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Nearly every aspect of our daily lives has been touched by the measures implemented to slow the spread of Covid-19. Slowly, cities are reopening, and life is returning to restaurants around the country. At the peak, according to Datassential, 11.5% of restaurants across the United States have been confirmed closed and 35% of restaurant businesses are in enrolled in the SBA payroll protection program. Alas, there are signs people are ready to get back out and visit with friends and dine in their favorite restaurants. We spoke with a few operators to discuss their approaches to these unprecedented times of change and disruption.

The farmer's market at the Texas Roadhouse Danbury Farmer's Market at Texas Roadhouse Danbury, CT

Guests are hungry to return

While 84% of people surveyed by Datassential report missing the experience of dining in a sit-down restaurant, many restaurants are not able to open in that capacity due to current regulations or their own concerns. However, they are taking steps to stay engaged with their customers. A twenty-five-year restaurant veteran Matthew Rusinko, Managing Partner/Owner Texas Roadhouse Danbury, CT shared,

Right now we are continuing to adapt the business to meet the guidelines in each phase until we can open our doors to diners. We did a farmers market last week and we will be doing it again on June 4th, we are beginning to create outside dining space later this week, we are continuing with daily family meal packs/specials and holiday meals (Mother’s Day, Memorial Day), and hand cut steaks are available for purchase so customers can grill them at home.

Will we ever be “back-to-normal”?

While the vast majority of restaurants plan to reopen in the next few months regaining business lost during the closing could be a way off. Maintaining business continuity looked very different from restaurant to restaurant but upgrades to takeout and delivery infrastructure are here to stay. For instance, according to Datassential, 58% of operators are leveraging 3rd party delivery firms versus only 44% before the crisis while curbside to-go has seen a staggering increase of 54%! And many operators will keep some of the adaptations they implemented moving forward. Joe Adney, Chief Marketing Officer of Black Bear Diner, has been very happy with the restaurant’s partnership with 3rd party delivery firm Doordash. According to Joe, the restaurant has been able to reach guests through delivery they otherwise would not have engaged with. He advises to pay attention to the details to maintain the restaurant experience. Black Bear has developed items specific for off-premise dining and the results speak for themselves.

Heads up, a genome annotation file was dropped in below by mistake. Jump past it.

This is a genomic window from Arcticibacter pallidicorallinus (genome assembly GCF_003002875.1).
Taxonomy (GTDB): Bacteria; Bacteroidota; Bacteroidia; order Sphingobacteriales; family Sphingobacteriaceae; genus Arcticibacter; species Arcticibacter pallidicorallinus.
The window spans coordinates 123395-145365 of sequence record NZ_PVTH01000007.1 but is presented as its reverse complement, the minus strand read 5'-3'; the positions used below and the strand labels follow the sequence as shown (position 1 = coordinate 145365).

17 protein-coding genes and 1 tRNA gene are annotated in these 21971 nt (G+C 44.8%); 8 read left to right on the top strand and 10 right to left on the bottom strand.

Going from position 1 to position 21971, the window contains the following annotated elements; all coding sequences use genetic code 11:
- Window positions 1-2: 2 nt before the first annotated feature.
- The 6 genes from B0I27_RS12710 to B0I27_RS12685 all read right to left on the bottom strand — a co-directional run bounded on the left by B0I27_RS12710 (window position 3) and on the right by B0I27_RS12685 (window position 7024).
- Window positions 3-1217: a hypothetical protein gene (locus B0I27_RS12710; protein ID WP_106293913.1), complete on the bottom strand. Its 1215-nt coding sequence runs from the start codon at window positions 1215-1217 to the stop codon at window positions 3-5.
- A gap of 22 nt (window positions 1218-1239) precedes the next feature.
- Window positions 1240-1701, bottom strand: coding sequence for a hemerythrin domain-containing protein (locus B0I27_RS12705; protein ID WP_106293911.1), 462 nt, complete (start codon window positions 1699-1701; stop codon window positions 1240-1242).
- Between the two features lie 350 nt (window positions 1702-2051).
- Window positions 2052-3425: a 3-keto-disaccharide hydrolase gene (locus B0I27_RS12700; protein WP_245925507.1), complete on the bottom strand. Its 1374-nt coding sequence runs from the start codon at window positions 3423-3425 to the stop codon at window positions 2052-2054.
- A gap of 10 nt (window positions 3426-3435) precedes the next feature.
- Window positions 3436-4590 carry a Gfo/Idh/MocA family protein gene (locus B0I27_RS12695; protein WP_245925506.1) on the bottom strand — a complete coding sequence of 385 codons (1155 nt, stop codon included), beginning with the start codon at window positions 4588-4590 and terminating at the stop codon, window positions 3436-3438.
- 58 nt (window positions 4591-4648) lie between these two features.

Meeting Guests Where They Are

Mitigating the stress and worry of customers has influenced operator’s strategies since the social distancing measures have been in place. The successful ones will remain, but for how long? Datassential reports that 49% of consumers are still reluctant to dine out. Forecasting the bounce back will be difficult. Richard Taitt, Chef and Owner of Bistro Nolah in Montreal has adapted his business but is very mindful that much depends on his guests.

Beautifully set tables in the conservatory of restaurant Nolah in Montreal. Tables at Bistro Nolah
Richard Taitt, Chef and Owner of Bistro Nolah in Montreal Richard Taitt, Chef and Owner of Bistro Nolah in Montreal
We have transitioned to take-out what will be the short term change? Who knows, it depends on what the government is going to expect us to do. Furthermore, not knowing how people will return. It could be a rush, or what I think, people being afraid to sit in a dining room again at least in the beginning or until they find a treatment. It will be a slow road to recovery restaurants will have to find a new way. Moving forward this situation has to become part of your business plan, because it could be a different virus with the same or worse consequences.

The restaurant industry is strong and resilient

The current situation has forced everyone to take a hard look at their businesses. The staying power of the many new offerings will be determined on their business results. However, hopefully the sense of obligation and renewed purpose among the restaurant community will remain permanent. Guests will return to their favorite restaurants to celebrate and socialize again, and operators will be ready to continue to entertain and delight them. Even if it looks a little different than before.